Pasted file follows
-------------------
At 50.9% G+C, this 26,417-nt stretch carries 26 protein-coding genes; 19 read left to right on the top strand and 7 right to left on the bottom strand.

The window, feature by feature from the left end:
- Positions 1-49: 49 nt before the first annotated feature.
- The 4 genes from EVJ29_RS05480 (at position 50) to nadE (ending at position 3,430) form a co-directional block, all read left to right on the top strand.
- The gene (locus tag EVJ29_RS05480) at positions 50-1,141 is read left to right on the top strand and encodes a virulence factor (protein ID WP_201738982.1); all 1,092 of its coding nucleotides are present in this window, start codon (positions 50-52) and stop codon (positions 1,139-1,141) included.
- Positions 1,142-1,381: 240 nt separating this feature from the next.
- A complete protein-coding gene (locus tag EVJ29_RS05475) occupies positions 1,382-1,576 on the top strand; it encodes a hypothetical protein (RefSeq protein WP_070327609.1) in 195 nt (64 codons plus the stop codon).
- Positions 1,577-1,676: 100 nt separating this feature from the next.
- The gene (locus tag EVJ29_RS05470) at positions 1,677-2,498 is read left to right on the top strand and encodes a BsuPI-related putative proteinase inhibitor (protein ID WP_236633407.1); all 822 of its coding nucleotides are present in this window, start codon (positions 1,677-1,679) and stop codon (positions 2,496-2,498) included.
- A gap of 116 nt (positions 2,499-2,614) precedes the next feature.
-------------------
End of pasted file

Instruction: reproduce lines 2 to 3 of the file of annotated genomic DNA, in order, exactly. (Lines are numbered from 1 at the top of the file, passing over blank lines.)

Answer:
The window, feature by feature from the left end:
- Positions 1-49: 49 nt before the first annotated feature.